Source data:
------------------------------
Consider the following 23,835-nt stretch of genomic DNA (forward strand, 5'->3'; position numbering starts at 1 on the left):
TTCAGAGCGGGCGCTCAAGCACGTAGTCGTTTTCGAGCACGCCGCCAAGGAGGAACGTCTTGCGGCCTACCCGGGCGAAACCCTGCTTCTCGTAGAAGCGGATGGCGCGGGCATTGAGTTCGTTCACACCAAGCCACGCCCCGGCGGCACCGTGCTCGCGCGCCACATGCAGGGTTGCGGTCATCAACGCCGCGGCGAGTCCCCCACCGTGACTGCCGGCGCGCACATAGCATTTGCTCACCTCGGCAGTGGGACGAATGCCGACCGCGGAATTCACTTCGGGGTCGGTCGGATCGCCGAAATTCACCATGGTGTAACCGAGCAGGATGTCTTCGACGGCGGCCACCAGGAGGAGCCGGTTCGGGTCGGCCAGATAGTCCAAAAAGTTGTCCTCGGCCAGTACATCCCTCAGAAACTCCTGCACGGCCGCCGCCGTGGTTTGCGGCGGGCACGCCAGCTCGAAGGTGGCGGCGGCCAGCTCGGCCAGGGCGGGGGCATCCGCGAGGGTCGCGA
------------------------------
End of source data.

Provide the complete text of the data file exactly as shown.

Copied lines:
Consider the following 23,835-nt stretch of genomic DNA (forward strand, 5'->3'; position numbering starts at 1 on the left):
TTCAGAGCGGGCGCTCAAGCACGTAGTCGTTTTCGAGCACGCCGCCAAGGAGGAACGTCTTGCGGCCTACCCGGGCGAAACCCTGCTTCTCGTAGAAGCGGATGGCGCGGGCATTGAGTTCGTTCACACCAAGCCACGCCCCGGCGGCACCGTGCTCGCGCGCCACATGCAGGGTTGCGGTCATCAACGCCGCGGCGAGTCCCCCACCGTGACTGCCGGCGCGCACATAGCATTTGCTCACCTCGGCAGTGGGACGAATGCCGACCGCGGAATTCACTTCGGGGTCGGTCGGATCGCCGAAATTCACCATGGTGTAACCGAGCAGGATGTCTTCGACGGCGGCCACCAGGAGGAGCCGGTTCGGGTCGGCCAGATAGTCCAAAAAGTTGTCCTCGGCCAGTACATCCCTCAGAAACTCCTGCACGGCCGCCGCCGTGGTTTGCGGCGGGCACGCCAGCTCGAAGGTGGCGGCGGCCAGCTCGGCCAGGGCGGGGGCATCCGCGAGGGTCGCGA